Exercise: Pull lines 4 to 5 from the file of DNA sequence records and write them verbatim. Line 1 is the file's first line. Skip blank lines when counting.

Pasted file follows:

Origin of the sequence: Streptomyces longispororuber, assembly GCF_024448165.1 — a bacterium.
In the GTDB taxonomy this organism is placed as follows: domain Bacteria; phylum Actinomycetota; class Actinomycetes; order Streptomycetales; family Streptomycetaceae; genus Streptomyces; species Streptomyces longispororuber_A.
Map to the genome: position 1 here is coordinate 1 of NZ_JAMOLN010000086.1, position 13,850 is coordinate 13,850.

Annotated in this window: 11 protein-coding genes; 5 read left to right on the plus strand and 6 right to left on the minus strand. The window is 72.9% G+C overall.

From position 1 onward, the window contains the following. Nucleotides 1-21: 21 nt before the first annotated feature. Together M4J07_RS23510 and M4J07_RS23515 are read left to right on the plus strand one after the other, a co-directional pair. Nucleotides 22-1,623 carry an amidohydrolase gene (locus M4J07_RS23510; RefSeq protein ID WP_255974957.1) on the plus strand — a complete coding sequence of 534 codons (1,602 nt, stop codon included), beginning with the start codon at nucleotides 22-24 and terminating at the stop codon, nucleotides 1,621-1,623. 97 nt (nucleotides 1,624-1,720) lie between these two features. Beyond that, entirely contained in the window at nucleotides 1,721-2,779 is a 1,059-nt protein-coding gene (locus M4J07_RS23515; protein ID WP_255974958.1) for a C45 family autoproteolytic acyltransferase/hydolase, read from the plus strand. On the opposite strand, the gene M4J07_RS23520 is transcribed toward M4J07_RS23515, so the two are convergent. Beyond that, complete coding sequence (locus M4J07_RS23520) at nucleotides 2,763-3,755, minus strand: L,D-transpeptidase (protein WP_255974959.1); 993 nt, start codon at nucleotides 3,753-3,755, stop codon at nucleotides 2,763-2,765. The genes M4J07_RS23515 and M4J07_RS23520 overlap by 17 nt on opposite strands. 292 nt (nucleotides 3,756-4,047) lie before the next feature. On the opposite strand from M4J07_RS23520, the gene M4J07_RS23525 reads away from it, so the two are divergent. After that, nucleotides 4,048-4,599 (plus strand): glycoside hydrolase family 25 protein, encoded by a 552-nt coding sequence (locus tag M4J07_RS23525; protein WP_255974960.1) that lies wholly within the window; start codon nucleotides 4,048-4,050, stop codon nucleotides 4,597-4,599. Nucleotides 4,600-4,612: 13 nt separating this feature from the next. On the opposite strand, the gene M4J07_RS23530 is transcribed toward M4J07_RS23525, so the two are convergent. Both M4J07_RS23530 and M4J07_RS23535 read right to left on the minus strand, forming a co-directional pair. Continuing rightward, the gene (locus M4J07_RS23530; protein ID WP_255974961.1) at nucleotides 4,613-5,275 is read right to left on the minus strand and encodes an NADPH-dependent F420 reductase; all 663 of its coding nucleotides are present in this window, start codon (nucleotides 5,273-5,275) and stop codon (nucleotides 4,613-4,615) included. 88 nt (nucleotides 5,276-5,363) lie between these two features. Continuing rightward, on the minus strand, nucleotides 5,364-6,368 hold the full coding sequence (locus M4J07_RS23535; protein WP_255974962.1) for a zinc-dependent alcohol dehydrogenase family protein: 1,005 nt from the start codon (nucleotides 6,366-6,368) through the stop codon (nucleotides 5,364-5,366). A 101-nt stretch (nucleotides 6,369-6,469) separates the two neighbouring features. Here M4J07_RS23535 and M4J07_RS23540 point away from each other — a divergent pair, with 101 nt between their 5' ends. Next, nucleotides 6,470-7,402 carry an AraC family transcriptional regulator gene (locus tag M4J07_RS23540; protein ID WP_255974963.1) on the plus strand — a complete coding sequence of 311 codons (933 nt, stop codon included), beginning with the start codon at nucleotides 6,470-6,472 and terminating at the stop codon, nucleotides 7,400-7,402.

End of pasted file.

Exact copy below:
Annotated in this window: 11 protein-coding genes; 5 read left to right on the plus strand and 6 right to left on the minus strand. The window is 72.9% G+C overall.

From position 1 onward, the window contains the following. Nucleotides 1-21: 21 nt before the first annotated feature. Together M4J07_RS23510 and M4J07_RS23515 are read left to right on the plus strand one after the other, a co-directional pair. Nucleotides 22-1,623 carry an amidohydrolase gene (locus M4J07_RS23510; RefSeq protein ID WP_255974957.1) on the plus strand — a complete coding sequence of 534 codons (1,602 nt, stop codon included), beginning with the start codon at nucleotides 22-24 and terminating at the stop codon, nucleotides 1,621-1,623. 97 nt (nucleotides 1,624-1,720) lie between these two features. Beyond that, entirely contained in the window at nucleotides 1,721-2,779 is a 1,059-nt protein-coding gene (locus M4J07_RS23515; protein ID WP_255974958.1) for a C45 family autoproteolytic acyltransferase/hydolase, read from the plus strand. On the opposite strand, the gene M4J07_RS23520 is transcribed toward M4J07_RS23515, so the two are convergent. Beyond that, complete coding sequence (locus M4J07_RS23520) at nucleotides 2,763-3,755, minus strand: L,D-transpeptidase (protein WP_255974959.1); 993 nt, start codon at nucleotides 3,753-3,755, stop codon at nucleotides 2,763-2,765. The genes M4J07_RS23515 and M4J07_RS23520 overlap by 17 nt on opposite strands. 292 nt (nucleotides 3,756-4,047) lie before the next feature. On the opposite strand from M4J07_RS23520, the gene M4J07_RS23525 reads away from it, so the two are divergent. After that, nucleotides 4,048-4,599 (plus strand): glycoside hydrolase family 25 protein, encoded by a 552-nt coding sequence (locus tag M4J07_RS23525; protein WP_255974960.1) that lies wholly within the window; start codon nucleotides 4,048-4,050, stop codon nucleotides 4,597-4,599. Nucleotides 4,600-4,612: 13 nt separating this feature from the next. On the opposite strand, the gene M4J07_RS23530 is transcribed toward M4J07_RS23525, so the two are convergent. Both M4J07_RS23530 and M4J07_RS23535 read right to left on the minus strand, forming a co-directional pair. Continuing rightward, the gene (locus M4J07_RS23530; protein ID WP_255974961.1) at nucleotides 4,613-5,275 is read right to left on the minus strand and encodes an NADPH-dependent F420 reductase; all 663 of its coding nucleotides are present in this window, start codon (nucleotides 5,273-5,275) and stop codon (nucleotides 4,613-4,615) included. 88 nt (nucleotides 5,276-5,363) lie between these two features. Continuing rightward, on the minus strand, nucleotides 5,364-6,368 hold the full coding sequence (locus M4J07_RS23535; protein WP_255974962.1) for a zinc-dependent alcohol dehydrogenase family protein: 1,005 nt from the start codon (nucleotides 6,366-6,368) through the stop codon (nucleotides 5,364-5,366). A 101-nt stretch (nucleotides 6,369-6,469) separates the two neighbouring features. Here M4J07_RS23535 and M4J07_RS23540 point away from each other — a divergent pair, with 101 nt between their 5' ends. Next, nucleotides 6,470-7,402 carry an AraC family transcriptional regulator gene (locus tag M4J07_RS23540; protein ID WP_255974963.1) on the plus strand — a complete coding sequence of 311 codons (933 nt, stop codon included), beginning with the start codon at nucleotides 6,470-6,472 and terminating at the stop codon, nucleotides 7,400-7,402.